The Daily Dirt: Council ups fight over housing vouchers

Lawmakers seek to intervene in Legal Aid’s suit

<p>From left: Adrienne Adams and Eric Adams (Photo Illustration by Steven Dilakian for The Real Deal with Getty)</p>

From left: Adrienne Adams and Eric Adams (Photo Illustration by Steven Dilakian for The Real Deal with Getty)

The City Council is charging ahead in its fight over housing vouchers.

On Valentine’s Day, the Legal Aid Society filed a lawsuit to force Mayor Eric Adams to implement expansions to the city’s rental voucher program. On Wednesday, exactly one week later, the City Council filed a motion to jump in on Legal Aid’s side.

This was expected: The City Council on Feb. 8 authorized Speaker Adrienne Adams to sue the administration over its failure to enforce four laws enacted last year.

The mayor vetoed the bills, but the Council overrode that decision.

The mayor has cited the cost of expanding eligibility and said the new law would increase the competition for housing, hurting existing voucher holders. The administration estimates that the four measures would cost the city $17 billion in the first five years. The Council pegs the cost at $11 billion.

Real estate groups have been generally supportive of the bills, but have pointed out that putting housing vouchers in more apartment seekers’ hands is only effective if there is enough housing to accommodate them. Which, of course, there is not.

Here’s what each of the four measures do: 

  • Increases income eligibility (from a maximum of 200 percent of the federal poverty level to 50 percent of the area median income). It also repeals a rule that requires individuals and families to spend at least 90 days in homeless shelters before they can apply for the City Fighting Homelessness and Eviction Prevention Supplement, or CityFHEPS. The mayor subsequently issued an executive order that did the same thing but added work rules.
  • Expands voucher eligibility to people at risk of homelessness or eviction.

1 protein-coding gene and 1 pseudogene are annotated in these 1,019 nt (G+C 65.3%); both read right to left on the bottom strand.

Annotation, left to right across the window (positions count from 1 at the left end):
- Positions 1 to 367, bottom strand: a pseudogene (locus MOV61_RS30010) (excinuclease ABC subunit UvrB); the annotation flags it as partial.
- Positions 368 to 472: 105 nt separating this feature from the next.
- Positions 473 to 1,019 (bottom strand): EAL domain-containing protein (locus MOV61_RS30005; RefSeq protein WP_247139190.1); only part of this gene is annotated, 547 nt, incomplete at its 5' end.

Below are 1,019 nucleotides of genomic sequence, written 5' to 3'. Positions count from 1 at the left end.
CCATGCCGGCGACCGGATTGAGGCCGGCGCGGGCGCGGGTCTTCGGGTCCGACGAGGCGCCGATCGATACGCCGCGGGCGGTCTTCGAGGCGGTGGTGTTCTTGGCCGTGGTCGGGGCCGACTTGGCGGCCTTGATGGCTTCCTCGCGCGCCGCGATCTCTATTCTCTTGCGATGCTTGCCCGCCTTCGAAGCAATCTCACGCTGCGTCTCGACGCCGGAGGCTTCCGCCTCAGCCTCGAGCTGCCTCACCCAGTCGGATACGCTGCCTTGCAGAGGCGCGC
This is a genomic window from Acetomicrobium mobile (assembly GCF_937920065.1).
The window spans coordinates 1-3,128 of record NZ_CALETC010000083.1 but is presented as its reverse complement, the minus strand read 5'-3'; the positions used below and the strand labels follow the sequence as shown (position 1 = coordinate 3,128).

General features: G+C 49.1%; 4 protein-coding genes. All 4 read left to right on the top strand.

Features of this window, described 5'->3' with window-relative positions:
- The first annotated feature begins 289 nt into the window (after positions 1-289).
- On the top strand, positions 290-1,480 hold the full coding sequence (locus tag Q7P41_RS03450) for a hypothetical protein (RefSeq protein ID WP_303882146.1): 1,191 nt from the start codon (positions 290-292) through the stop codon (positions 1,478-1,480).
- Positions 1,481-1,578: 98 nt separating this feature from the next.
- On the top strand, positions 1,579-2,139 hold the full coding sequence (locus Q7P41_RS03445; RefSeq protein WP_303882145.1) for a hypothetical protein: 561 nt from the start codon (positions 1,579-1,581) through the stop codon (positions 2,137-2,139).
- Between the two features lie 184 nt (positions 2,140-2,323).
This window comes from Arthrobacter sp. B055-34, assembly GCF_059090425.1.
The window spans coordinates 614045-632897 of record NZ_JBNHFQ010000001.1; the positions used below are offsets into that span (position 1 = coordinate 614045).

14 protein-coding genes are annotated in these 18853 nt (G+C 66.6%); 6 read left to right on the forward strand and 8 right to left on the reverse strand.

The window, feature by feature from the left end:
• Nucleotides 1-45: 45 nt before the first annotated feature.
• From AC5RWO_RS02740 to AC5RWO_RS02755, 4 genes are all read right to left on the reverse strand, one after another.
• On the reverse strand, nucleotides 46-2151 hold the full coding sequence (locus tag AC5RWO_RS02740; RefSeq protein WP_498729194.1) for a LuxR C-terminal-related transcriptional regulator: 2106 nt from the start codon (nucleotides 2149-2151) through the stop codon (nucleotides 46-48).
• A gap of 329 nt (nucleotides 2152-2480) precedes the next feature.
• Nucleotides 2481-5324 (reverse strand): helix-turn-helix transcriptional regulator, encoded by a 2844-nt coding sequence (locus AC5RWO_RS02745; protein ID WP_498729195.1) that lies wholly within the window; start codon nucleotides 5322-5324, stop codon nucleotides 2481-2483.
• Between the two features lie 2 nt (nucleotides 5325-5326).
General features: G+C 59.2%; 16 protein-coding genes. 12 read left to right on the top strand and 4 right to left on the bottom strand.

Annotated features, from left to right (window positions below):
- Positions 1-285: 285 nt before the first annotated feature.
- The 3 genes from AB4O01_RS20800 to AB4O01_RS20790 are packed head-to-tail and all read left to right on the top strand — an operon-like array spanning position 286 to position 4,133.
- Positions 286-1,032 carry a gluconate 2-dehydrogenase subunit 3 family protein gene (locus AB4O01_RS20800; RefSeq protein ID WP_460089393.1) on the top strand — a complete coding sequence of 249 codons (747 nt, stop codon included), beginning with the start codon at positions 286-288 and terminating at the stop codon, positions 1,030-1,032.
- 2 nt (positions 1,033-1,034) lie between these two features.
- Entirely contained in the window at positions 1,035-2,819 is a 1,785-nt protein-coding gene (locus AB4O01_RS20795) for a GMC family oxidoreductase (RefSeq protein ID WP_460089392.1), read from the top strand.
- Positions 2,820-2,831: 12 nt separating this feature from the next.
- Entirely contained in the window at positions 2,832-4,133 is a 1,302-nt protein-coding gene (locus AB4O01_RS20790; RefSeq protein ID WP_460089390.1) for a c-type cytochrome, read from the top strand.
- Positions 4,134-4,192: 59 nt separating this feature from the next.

• Bars the city from basing eligibility on employment status.
  • Allows voucher holders to rent apartments based on the full value of the voucher, without having to deduct the cost of utilities.

The mounting tension between the mayor and Council raises questions about the future of the mayor’s policy priorities, including the City of Yes for Housing Opportunity text amendment. The mayor and Council Speaker Adrienne Adams have been supportive of each other’s housing development agendas, but will the speaker go to bat for some of the more controversial elements of the text amendment, given their fraying relationship?

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A thing we’ve learned: Alfred Hitchcock’s 1963 film “The Birds” is based on the Daphne du Maurier short story by the same name, published in 1952. However, in 1936, Frank Baker published a novel, also called “The Birds,” featuring thousands of birds that descend on London and cause havoc. Baker threatened to sue Hitchcock at the time. Du Maurier did not know about Baker’s book, but was apparently a cousin of Baker’s publisher, according to the book “Celtic Weird: Tales of Wicked Folklore and Dark Mythology.”

Elsewhere in New York…

— Mayor Eric Adams on Wednesday canceled a third round of budget cuts, Politico New York reports. City agencies were expected to outline expenditure cuts of 5 percent in their April budget plans.

— The NYPD plans to use drones at city beaches this summer to drop floatation devices to struggling swimmers, the City reports. The move comes as the city continues to deal with a shortage of lifeguards. The administration increased starting salaries to $22 per hour.

— Correction officers used pepper spray to subdue detainees 2,972 times during the first 10 months of 2023, a 50 percent increase from the same period in 2018, Gothamist reports. A report by the city Department of Correction concluded that pepper spray was used on an individual “who was engaged in self-harm with a ligature around their neck” on eight occasions in October. The report also found that in many cases “the use of chemical agent was unnecessary and that other steps should have been taken to de-escalate the situation.”

Closing Time

Residential: The priciest residential closing on Wednesday was $3.725 million for a condominium unit at 15 East 30th Street.

Commercial: The most expensive commercial closing of the day was $18.135 million for a hotel at 42-24 Crescent Street in Hunters Point, Queens.

New to the Market: The priciest home to hit the market on Wednesday was a penthouse at 277 Fifth Avenue in NoMad for $15 million. Douglas Elliman has the listing. — Matthew Elo